By and  on May 18, 2005

It appears on every PlayStation and Xbox video screen sooner or later: the dreaded "Game Over." But activewear brands like Nike, Adidas, Reebok and Puma are just beginning to play in the video game arena.

In "Tiger Woods PGA Tour 2005," Woods wears the Nike swoosh logo on his polo shirt, baseball cap and even golf club. In "NBA Live 2004," players can choose the Nike shoes their basketball player wears, from Air Foamposite Pro Colorway 3s to LeBron James' choice, Air Zoom Generations. And in "NFL Street 2," receivers are wearing Reebok's NFL line of apparel.

Sportswear product placement in video games is increasing fast, and with good reason. According to a 2004 report by the Entertainment Software Association, video and computer game sales in the U.S. reached $7 billion in 2003 and continue to grow. That makes gaming almost as big as the U.S. movie industry. (Domestic box-office returns have hovered around $9.5 billion for the past three years, according to the Motion Picture Association.) The average gamer is 29 and expects to be playing as much or more 10 years from now. And girls and young women now account for about 39 percent of game players, a figure that is steadily growing.

Those demographics are exactly who activewear brands are trying to reach. "Gaming is a part of many of our consumers' lifestyles," wrote Barney Waters, vice president for Puma North America, in an e-mail. "It makes sense for us to be there."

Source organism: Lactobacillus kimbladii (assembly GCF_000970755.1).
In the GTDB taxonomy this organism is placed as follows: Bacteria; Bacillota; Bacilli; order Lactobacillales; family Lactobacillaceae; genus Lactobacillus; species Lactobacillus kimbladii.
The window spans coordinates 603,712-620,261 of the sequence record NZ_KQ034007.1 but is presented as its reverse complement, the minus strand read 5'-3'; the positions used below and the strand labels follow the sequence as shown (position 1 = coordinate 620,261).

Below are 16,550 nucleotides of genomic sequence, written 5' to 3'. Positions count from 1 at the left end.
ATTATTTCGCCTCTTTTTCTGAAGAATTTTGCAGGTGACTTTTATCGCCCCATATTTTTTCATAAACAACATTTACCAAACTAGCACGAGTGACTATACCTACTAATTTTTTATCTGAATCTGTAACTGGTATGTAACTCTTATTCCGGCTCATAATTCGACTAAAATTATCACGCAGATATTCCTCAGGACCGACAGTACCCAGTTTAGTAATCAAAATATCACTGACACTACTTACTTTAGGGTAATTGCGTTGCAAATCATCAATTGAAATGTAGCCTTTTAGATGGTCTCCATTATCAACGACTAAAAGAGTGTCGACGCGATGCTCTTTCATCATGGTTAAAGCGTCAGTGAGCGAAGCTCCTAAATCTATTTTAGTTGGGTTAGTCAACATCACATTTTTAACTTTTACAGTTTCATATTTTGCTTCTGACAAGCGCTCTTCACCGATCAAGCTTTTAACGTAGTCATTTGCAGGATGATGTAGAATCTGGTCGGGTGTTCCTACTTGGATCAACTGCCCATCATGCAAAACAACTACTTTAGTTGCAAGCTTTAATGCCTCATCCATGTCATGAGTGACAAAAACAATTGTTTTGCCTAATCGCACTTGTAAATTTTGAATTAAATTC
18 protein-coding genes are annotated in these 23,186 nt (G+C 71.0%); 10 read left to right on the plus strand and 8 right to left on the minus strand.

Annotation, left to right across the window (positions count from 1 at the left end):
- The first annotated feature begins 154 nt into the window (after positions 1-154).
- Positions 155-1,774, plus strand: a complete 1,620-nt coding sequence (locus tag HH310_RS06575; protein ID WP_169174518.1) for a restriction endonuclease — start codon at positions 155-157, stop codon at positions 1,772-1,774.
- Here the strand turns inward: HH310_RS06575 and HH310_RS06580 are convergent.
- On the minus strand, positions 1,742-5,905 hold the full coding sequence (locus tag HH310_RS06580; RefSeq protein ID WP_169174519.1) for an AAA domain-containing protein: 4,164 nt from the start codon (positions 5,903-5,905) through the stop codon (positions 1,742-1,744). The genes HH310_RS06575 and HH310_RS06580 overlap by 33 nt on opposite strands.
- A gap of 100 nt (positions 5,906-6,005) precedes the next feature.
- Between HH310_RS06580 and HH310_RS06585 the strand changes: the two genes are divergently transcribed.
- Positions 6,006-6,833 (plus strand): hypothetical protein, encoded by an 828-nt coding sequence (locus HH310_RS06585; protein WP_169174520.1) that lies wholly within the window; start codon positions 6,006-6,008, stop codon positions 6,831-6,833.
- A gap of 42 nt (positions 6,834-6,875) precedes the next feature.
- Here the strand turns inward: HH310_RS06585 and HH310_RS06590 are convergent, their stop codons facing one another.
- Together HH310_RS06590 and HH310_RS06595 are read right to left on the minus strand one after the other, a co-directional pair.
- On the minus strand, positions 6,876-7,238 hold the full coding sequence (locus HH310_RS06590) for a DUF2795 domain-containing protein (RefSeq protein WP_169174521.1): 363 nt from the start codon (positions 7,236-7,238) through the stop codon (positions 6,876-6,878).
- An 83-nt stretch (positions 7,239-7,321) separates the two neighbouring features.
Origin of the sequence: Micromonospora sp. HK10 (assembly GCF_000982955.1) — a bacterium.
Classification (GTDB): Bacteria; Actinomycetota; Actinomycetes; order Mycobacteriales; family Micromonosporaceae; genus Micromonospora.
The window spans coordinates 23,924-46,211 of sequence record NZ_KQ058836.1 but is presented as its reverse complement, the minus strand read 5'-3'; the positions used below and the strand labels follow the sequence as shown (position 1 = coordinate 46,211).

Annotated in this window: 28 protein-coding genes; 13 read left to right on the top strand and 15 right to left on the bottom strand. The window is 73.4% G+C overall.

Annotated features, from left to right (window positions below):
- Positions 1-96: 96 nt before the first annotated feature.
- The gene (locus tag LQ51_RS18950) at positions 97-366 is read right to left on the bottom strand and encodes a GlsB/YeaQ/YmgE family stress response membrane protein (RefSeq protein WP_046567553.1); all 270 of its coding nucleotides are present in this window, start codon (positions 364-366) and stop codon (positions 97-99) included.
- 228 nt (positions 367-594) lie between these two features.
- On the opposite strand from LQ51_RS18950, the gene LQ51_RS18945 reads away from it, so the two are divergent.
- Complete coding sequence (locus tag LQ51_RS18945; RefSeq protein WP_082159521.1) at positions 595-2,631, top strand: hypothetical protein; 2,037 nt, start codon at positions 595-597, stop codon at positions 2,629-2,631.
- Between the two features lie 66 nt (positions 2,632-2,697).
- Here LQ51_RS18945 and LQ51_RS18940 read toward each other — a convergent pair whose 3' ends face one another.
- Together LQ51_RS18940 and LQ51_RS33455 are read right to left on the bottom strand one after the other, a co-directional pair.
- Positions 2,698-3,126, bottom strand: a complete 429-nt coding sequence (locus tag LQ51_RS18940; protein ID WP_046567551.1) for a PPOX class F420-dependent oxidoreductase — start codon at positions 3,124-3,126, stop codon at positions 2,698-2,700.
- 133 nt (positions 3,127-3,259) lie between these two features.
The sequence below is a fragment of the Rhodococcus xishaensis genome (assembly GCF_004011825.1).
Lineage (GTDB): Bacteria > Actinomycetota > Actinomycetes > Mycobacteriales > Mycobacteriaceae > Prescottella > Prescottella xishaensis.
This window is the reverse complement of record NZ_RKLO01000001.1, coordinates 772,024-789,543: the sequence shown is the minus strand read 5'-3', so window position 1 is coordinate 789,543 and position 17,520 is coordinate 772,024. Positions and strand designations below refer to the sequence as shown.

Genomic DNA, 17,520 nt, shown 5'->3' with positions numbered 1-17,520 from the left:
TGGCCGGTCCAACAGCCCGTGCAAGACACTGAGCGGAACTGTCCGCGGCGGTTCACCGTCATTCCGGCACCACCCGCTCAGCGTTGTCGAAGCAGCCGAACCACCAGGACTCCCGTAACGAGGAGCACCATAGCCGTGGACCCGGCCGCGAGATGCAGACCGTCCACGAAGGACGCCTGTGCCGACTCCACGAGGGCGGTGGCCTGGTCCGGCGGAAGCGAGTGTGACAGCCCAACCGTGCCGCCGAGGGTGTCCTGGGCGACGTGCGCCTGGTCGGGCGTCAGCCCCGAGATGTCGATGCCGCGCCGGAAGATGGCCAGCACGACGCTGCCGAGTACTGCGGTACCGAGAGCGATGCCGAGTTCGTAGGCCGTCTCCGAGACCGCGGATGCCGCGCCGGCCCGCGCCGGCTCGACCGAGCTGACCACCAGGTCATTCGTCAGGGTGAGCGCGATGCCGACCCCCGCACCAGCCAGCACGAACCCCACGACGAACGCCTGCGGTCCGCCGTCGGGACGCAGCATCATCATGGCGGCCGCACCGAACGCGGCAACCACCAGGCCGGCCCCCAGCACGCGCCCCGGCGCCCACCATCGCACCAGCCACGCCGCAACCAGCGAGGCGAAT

It's a natural fit for Nike, too, and the brand now appears in many video games related to its various sports lines. Tiger Woods, a Nike-sponsored athlete, appears at virtually every sporting event in the company's apparel, even if it happens to be in a video game. "The folks at EA (game maker Entertainment Arts) are all about authenticity," said Nike Golf marketing director Chris Mike, referring to the company's partnership with the video game maker of "Tiger Woods PGA Tour 2005." "If Tiger Woods is in the game, he's going to be wearing our apparel."

The advantage of video game advertising over traditional television placements, said Richard Skeen, vice president of advertising sales for ad agency Massive Inc., is that games are "immersive."

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